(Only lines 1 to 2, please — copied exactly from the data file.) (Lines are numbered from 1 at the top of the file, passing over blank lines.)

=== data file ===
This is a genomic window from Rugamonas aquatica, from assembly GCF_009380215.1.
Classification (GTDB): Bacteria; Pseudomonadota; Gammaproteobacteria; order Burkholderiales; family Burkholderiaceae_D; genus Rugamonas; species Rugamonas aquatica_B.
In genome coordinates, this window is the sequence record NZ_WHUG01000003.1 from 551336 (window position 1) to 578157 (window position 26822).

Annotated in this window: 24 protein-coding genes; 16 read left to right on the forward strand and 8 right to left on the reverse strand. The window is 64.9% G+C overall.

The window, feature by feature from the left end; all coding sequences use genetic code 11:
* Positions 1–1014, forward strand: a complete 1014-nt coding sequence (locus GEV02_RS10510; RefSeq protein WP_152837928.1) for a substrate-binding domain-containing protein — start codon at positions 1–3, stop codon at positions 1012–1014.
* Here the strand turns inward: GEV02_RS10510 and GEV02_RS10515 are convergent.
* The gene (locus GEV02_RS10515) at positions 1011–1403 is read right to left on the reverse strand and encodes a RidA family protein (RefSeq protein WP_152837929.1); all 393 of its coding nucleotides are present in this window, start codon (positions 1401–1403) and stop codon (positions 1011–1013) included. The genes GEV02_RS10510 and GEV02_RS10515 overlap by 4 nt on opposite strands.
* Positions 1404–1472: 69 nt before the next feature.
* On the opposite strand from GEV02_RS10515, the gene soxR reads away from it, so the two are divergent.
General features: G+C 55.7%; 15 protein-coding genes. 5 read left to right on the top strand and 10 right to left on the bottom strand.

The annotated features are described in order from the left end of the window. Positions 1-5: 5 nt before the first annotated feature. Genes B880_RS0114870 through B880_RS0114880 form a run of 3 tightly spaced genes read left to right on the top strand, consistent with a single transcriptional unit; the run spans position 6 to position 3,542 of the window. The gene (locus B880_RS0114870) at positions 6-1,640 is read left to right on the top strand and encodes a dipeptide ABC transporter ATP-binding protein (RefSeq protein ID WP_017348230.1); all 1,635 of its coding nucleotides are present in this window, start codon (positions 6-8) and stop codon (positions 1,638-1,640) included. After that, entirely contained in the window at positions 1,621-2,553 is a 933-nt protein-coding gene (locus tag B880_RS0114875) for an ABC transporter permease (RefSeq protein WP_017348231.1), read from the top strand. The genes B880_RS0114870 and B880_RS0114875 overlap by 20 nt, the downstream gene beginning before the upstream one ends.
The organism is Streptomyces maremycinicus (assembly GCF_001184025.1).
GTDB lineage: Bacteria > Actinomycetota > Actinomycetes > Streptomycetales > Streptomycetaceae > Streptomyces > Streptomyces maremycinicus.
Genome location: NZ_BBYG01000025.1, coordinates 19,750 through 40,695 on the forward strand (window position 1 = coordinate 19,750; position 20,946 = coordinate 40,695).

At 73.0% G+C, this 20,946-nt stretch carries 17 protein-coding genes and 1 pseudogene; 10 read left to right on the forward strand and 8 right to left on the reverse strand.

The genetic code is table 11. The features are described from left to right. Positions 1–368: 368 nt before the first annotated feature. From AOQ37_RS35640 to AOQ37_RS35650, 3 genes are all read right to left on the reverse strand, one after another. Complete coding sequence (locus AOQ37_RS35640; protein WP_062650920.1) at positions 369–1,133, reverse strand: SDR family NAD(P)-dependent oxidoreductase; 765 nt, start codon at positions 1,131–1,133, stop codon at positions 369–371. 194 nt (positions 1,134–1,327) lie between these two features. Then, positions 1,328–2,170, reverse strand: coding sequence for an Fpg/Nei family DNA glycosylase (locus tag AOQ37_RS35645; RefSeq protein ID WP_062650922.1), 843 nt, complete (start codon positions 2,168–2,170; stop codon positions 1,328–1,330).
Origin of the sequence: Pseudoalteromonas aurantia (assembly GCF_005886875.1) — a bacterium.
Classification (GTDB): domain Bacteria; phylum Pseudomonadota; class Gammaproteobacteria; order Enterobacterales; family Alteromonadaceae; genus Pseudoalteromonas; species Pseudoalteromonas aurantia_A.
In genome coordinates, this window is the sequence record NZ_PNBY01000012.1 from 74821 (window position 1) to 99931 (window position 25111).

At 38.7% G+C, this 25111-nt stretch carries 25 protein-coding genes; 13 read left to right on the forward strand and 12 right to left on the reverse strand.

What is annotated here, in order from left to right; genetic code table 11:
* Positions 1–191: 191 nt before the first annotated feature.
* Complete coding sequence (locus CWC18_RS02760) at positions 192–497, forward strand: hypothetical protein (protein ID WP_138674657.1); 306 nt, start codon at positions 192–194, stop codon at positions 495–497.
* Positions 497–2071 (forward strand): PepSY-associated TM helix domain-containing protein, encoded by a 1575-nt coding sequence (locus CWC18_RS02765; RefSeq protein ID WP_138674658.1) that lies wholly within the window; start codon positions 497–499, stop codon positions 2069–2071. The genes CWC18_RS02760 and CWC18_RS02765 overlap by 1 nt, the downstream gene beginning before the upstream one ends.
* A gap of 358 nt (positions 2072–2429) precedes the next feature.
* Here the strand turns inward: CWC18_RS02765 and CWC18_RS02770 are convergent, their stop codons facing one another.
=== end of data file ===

This is a genomic window from Rugamonas aquatica, from assembly GCF_009380215.1.
Classification (GTDB): Bacteria; Pseudomonadota; Gammaproteobacteria; order Burkholderiales; family Burkholderiaceae_D; genus Rugamonas; species Rugamonas aquatica_B.